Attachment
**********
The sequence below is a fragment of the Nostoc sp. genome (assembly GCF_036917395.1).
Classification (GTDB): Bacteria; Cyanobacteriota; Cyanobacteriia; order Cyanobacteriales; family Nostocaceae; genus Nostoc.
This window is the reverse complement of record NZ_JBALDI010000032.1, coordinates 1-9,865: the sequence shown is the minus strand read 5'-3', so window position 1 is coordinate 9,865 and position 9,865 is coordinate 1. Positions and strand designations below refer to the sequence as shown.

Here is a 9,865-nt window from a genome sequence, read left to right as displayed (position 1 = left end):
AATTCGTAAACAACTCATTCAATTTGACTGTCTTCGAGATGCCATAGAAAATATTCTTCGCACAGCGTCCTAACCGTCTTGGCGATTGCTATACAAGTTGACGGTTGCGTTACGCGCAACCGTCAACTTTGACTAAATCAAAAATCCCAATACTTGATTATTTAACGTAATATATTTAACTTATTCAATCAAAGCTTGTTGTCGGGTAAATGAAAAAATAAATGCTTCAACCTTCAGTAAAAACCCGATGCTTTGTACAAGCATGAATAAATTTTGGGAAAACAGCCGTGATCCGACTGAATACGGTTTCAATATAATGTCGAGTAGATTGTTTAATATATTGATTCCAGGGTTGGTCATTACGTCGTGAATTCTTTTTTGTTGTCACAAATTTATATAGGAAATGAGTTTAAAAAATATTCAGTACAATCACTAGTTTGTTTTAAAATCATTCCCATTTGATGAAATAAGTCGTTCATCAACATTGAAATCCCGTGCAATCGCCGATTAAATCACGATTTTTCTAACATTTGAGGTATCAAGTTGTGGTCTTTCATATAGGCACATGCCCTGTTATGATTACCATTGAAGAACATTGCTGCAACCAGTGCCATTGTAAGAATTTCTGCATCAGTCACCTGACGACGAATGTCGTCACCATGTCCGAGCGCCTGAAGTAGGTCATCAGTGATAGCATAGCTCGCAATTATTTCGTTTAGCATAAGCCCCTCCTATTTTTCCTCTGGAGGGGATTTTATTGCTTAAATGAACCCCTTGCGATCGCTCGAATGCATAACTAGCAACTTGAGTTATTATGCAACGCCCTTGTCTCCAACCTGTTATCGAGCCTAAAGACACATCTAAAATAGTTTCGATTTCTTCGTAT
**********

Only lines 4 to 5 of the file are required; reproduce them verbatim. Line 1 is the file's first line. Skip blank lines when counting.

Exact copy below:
Here is a 9,865-nt window from a genome sequence, read left to right as displayed (position 1 = left end):
AATTCGTAAACAACTCATTCAATTTGACTGTCTTCGAGATGCCATAGAAAATATTCTTCGCACAGCGTCCTAACCGTCTTGGCGATTGCTATACAAGTTGACGGTTGCGTTACGCGCAACCGTCAACTTTGACTAAATCAAAAATCCCAATACTTGATTATTTAACGTAATATATTTAACTTATTCAATCAAAGCTTGTTGTCGGGTAAATGAAAAAATAAATGCTTCAACCTTCAGTAAAAACCCGATGCTTTGTACAAGCATGAATAAATTTTGGGAAAACAGCCGTGATCCGACTGAATACGGTTTCAATATAATGTCGAGTAGATTGTTTAATATATTGATTCCAGGGTTGGTCATTACGTCGTGAATTCTTTTTTGTTGTCACAAATTTATATAGGAAATGAGTTTAAAAAATATTCAGTACAATCACTAGTTTGTTTTAAAATCATTCCCATTTGATGAAATAAGTCGTTCATCAACATTGAAATCCCGTGCAATCGCCGATTAAATCACGATTTTTCTAACATTTGAGGTATCAAGTTGTGGTCTTTCATATAGGCACATGCCCTGTTATGATTACCATTGAAGAACATTGCTGCAACCAGTGCCATTGTAAGAATTTCTGCATCAGTCACCTGACGACGAATGTCGTCACCATGTCCGAGCGCCTGAAGTAGGTCATCAGTGATAGCATAGCTCGCAATTATTTCGTTTAGCATAAGCCCCTCCTATTTTTCCTCTGGAGGGGATTTTATTGCTTAAATGAACCCCTTGCGATCGCTCGAATGCATAACTAGCAACTTGAGTTATTATGCAACGCCCTTGTCTCCAACCTGTTATCGAGCCTAAAGACACATCTAAAATAGTTTCGATTTCTTCGTAT